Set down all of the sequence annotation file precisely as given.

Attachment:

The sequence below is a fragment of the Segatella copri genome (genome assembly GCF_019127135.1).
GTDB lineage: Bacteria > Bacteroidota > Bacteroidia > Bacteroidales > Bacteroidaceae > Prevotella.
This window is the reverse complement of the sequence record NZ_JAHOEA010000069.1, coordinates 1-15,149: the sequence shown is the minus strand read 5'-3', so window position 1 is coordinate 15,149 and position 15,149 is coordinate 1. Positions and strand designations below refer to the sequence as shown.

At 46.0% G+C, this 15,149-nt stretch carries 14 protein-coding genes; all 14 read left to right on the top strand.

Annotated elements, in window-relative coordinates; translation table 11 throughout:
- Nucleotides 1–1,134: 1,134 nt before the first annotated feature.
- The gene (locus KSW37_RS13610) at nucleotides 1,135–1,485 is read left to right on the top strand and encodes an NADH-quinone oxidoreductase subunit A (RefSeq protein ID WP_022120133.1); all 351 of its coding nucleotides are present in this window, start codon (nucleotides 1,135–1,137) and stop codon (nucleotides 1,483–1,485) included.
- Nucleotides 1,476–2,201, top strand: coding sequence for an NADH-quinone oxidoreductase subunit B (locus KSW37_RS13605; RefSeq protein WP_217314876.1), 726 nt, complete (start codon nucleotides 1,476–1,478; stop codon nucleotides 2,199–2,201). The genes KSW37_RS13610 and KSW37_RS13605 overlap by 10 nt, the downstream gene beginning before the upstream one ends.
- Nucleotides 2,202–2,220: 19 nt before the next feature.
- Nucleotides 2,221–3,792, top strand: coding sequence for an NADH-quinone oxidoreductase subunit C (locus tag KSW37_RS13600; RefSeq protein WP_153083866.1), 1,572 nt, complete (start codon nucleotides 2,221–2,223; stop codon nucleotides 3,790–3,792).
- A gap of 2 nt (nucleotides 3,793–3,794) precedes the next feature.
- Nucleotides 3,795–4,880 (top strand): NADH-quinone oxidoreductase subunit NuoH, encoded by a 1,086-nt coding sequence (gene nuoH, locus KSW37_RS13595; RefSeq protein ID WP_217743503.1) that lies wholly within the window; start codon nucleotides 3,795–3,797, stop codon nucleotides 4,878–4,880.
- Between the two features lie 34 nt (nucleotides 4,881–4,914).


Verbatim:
The sequence below is a fragment of the Segatella copri genome (genome assembly GCF_019127135.1).
GTDB lineage: Bacteria > Bacteroidota > Bacteroidia > Bacteroidales > Bacteroidaceae > Prevotella.
This window is the reverse complement of the sequence record NZ_JAHOEA010000069.1, coordinates 1-15,149: the sequence shown is the minus strand read 5'-3', so window position 1 is coordinate 15,149 and position 15,149 is coordinate 1. Positions and strand designations below refer to the sequence as shown.

At 46.0% G+C, this 15,149-nt stretch carries 14 protein-coding genes; all 14 read left to right on the top strand.

Annotated elements, in window-relative coordinates; translation table 11 throughout:
- Nucleotides 1–1,134: 1,134 nt before the first annotated feature.
- The gene (locus KSW37_RS13610) at nucleotides 1,135–1,485 is read left to right on the top strand and encodes an NADH-quinone oxidoreductase subunit A (RefSeq protein ID WP_022120133.1); all 351 of its coding nucleotides are present in this window, start codon (nucleotides 1,135–1,137) and stop codon (nucleotides 1,483–1,485) included.
- Nucleotides 1,476–2,201, top strand: coding sequence for an NADH-quinone oxidoreductase subunit B (locus KSW37_RS13605; RefSeq protein WP_217314876.1), 726 nt, complete (start codon nucleotides 1,476–1,478; stop codon nucleotides 2,199–2,201). The genes KSW37_RS13610 and KSW37_RS13605 overlap by 10 nt, the downstream gene beginning before the upstream one ends.
- Nucleotides 2,202–2,220: 19 nt before the next feature.
- Nucleotides 2,221–3,792, top strand: coding sequence for an NADH-quinone oxidoreductase subunit C (locus tag KSW37_RS13600; RefSeq protein WP_153083866.1), 1,572 nt, complete (start codon nucleotides 2,221–2,223; stop codon nucleotides 3,790–3,792).
- A gap of 2 nt (nucleotides 3,793–3,794) precedes the next feature.
- Nucleotides 3,795–4,880 (top strand): NADH-quinone oxidoreductase subunit NuoH, encoded by a 1,086-nt coding sequence (gene nuoH, locus KSW37_RS13595; RefSeq protein ID WP_217743503.1) that lies wholly within the window; start codon nucleotides 3,795–3,797, stop codon nucleotides 4,878–4,880.
- Between the two features lie 34 nt (nucleotides 4,881–4,914).